Texas’ Demographics

Texas is the second most populous U.S. state, with an estimated 2017 population of 28.449 million.[1] In recent decades, it has experienced strong population growth. Texas has many major cities and metropolitan areas, along with many towns and rural areas. Much of the population is in the major cities of Houston, San Antonio, Dallas, Fort Worth, Austin, and El Paso.

Population

The 2010 US Census recorded Texas as having a population of 25.1 million—an increase of 4.3 million since the year 2000, involving an increase in population in all three subcategories of population growth: natural increase (births minus deaths), net immigration, and net migration. The state passed New York in the 1990s to become the second-largest U.S. state in population, after California.

Texas’ population growth between 2000 and 2010 represents the highest population increase, by number of people, for any U.S. state during this time period. The large population increase can somewhat be attributed to Texas’ relative insulation from the US housing bubble. The state has a bigger population than that of Australia.

As of 2012, the state has an estimated 4.1 million foreign-born residents, constituting approximately 15% of the state population.[2] An estimated 1.7 million people are undocumented immigrants.[3]

U.S. Census data from 2010 indicate that 7.7% of Texas’ population is under 5 years old, 27.3% is under 18, and 10.3% is aged 65 and older. Females make up 50.4% of the population.

Ethnicity

As of the 2010 US Census, the racial distribution in Texas was as follows: 70.4% of the population of Texas was White American; 11.8% African American; 3.8%, Asian American; 0.7%, American Indian; 0.1%, native Hawaiian or Pacific islander only; 10.5% of the population were of some other race only; and 2.7% were of two or more races. Hispanics (of any race) were 37.6% of the population of the state, while Non-Hispanic Whites composed 45.3%.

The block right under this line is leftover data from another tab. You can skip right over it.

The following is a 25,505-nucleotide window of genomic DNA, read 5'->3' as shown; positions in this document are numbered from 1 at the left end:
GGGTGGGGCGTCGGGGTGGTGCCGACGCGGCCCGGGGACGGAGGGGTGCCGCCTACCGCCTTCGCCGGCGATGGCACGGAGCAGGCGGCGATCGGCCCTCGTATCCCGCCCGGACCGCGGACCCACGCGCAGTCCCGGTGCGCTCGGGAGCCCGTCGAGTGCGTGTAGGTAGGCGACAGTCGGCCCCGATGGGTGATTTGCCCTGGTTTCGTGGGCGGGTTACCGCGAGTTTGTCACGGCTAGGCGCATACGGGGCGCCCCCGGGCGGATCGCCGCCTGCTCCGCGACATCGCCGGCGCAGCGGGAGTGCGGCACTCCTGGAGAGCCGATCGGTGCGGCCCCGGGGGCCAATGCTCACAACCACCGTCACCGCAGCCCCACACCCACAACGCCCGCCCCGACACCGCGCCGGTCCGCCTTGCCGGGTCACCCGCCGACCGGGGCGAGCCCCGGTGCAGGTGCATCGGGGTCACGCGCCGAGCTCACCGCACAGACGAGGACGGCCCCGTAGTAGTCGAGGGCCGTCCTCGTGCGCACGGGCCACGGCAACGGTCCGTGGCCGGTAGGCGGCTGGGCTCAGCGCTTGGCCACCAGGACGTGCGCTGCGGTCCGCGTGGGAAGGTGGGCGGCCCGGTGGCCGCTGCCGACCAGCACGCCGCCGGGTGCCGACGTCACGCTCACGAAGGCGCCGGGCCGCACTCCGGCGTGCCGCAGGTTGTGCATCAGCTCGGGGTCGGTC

English Americans predominate in eastern, central, and northern Texas; German Americans, in central and western Texas. African Americans, who historically made up one-third of the state population, are concentrated in parts of northern, eastern and east central Texas as well as in the Dallas-Fort Worth, San Antonio and Houston metropolitan areas.

As in other Southern states settled largely in the 19th century, the vast majority have European ancestry: Irish, English and German. Texas includes a diverse set of European ancestries, due both to historical patterns of settlement as well as contemporary dynamics. Frontier Texas saw settlements of Germans, particularly in Fredericksburg and New Braunfels. Many Romanians, Dutch, Germans from Switzerland and Austria, Poles, Russians, Swedes, Norwegians, Czechs, Slovaks, Italians, and French immigrated at least in part because of the European revolutions of 1848. This immigration continued until World War I and the 1920s. The influence of these diverse European immigrants survives in the town names, architectural styles, music, and cuisine in Texas.

Hispanic Texans